NICOSIA, July 17 (Xinhua) -- Downward projections by the European Commission on the economic growth of Cyprus in 2019 have been too conservative and did not take into account actual economic expansion, mostly in the construction sector, the chief economist of Hellenic Bank, Andreas Assiotis said on Wednesday.
At the same time, officials of the construction sector said fears that it is getting too hot and may lead to a bubble and a new bank crisis are not warranted.
Assiotis told Insider, the economic section of Phileleftheros newspaper, that estimates of the European Commission released a week ago of a 2.9 percent expansion of the Cypriot economy in 2019 and 2.6 percent in 2020, down from 3.9 percent in 2018, will prove inaccurate as they are not justified by current economic developments.
The European Commission said in its summer projections for each one of the 28 EU countries that the growth of Cypriot economy is slowing down as a result of weaker tourism this year and uncertainties caused by Brexit.
"This is not quite correct as it does not take into consideration that development over the past few years has been diversified, with several sectors making a bigger contribution than before," Assiotis noted.
He said that though tourism has slowed down, the economy grew by 3.4 percent in the first quarter of 2019.
"This is a sign that some other sectors have contributed to this development," he said.
Assiotis said that available data showed that economic development was due to improved employment, more available income as a result of less unemployed people and an increase in salaries which fuel consumption. He added that foreign investments and healthier lending by banks are helping the economy in a dynamic way.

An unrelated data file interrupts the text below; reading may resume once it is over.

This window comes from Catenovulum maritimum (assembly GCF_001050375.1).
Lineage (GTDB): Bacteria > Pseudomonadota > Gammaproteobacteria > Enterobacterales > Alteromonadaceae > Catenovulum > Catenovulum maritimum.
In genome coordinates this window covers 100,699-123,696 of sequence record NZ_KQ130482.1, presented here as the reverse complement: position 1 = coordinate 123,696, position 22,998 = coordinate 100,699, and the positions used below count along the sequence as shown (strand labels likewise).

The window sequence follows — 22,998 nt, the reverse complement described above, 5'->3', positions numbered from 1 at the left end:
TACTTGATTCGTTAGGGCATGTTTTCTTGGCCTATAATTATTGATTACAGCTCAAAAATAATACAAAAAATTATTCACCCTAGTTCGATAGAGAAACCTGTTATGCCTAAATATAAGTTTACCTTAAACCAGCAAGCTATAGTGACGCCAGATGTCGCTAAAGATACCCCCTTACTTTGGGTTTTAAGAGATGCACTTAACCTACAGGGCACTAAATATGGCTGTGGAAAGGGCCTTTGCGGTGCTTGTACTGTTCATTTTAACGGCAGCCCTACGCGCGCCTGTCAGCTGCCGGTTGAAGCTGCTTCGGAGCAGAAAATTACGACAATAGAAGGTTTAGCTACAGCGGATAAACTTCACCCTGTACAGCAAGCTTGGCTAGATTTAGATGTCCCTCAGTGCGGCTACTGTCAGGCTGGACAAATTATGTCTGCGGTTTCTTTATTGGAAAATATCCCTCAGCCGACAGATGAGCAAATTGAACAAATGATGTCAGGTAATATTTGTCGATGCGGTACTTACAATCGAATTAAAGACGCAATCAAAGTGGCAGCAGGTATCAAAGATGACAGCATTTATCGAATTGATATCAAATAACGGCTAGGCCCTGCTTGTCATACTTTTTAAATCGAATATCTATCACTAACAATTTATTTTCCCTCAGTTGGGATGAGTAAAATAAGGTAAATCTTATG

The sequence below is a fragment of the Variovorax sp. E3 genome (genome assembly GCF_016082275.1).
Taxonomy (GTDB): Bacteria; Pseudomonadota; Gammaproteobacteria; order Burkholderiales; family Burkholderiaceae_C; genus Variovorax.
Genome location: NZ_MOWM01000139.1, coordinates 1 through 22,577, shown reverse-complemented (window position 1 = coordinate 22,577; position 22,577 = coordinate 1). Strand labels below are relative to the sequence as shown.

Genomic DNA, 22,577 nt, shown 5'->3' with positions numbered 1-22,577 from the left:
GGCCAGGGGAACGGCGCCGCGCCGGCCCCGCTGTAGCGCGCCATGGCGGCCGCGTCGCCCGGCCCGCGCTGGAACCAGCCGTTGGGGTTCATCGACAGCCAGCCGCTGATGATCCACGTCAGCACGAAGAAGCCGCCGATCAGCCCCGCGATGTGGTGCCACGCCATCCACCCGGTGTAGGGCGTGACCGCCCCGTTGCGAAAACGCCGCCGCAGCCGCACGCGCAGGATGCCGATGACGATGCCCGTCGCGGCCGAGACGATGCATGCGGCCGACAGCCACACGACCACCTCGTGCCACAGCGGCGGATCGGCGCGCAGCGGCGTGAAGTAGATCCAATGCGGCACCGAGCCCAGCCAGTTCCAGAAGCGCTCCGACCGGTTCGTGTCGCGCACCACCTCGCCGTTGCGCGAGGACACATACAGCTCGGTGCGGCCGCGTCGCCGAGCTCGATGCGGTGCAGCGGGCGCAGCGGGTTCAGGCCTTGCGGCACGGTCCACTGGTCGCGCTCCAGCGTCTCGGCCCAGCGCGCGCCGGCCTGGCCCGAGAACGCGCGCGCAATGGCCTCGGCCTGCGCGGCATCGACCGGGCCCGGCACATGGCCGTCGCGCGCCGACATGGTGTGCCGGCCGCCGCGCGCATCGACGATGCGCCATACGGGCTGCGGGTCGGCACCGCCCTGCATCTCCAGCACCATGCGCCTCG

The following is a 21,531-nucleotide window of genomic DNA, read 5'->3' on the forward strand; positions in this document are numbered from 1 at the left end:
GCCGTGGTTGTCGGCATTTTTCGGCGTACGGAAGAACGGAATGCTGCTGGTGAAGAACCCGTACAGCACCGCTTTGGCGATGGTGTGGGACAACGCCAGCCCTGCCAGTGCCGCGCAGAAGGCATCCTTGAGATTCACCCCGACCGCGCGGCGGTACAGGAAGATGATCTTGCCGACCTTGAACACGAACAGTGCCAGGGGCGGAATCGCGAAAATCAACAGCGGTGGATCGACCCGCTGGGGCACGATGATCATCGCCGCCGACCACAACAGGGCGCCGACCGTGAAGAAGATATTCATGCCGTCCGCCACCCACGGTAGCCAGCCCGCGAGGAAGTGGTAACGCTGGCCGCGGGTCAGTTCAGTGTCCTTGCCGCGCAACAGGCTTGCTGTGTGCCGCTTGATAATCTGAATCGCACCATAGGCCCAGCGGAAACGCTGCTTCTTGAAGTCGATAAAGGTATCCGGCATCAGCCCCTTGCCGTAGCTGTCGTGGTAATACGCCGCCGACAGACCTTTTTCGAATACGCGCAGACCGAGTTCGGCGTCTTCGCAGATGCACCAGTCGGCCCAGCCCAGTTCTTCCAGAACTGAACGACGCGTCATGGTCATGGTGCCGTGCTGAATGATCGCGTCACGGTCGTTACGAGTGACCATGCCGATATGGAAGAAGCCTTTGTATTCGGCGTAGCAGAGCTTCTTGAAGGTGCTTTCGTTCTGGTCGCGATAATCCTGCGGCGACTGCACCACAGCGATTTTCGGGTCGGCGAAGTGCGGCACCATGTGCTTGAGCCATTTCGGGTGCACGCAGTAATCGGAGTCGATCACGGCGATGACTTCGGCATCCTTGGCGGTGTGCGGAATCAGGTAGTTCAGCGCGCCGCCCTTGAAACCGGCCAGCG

"Though it is not possible to sustain a 4 percent annual increase indefinitely and there will be a slowdown, this will not be so marked and prospects are that the growth will be near the long term target," Assiotis said.
In a related development, the president of the Cyprus Land and Building Developers Association (LBDA), Pantelis Leptos, said that 2,111 new building licenses were issued during the first four months of this year, a considerable increase compared to 1,984 licenses in the same period of 2018.
The increase in investment in new buildings was more marked. It went up by 133.4 per cent. The area to be built went up by 43.5 per cent and the number of housing units increased by 38.5 per cent.
This, he explained, is an indication that the size of individual developments has grown.
The president of the Big Land Developers Association, Andreas Demetriades, dismissed concerns of a bubble in the building sector and a possible impact of the banks similar to the one that led to the 2013 economic crisis.
He said that the difference now is that the building activities are not funded by bank loans, but by down payments by the buyers.
"We build housing units in line with demand. There will not be a surplus of offer as what is being constructed will be purchased," he added.
This view is being reflected in the latest bulletin of the Cyprus Central Bank on housing prices, which says that they are expected to go up further, but not to the point of a possible overheating of the sector.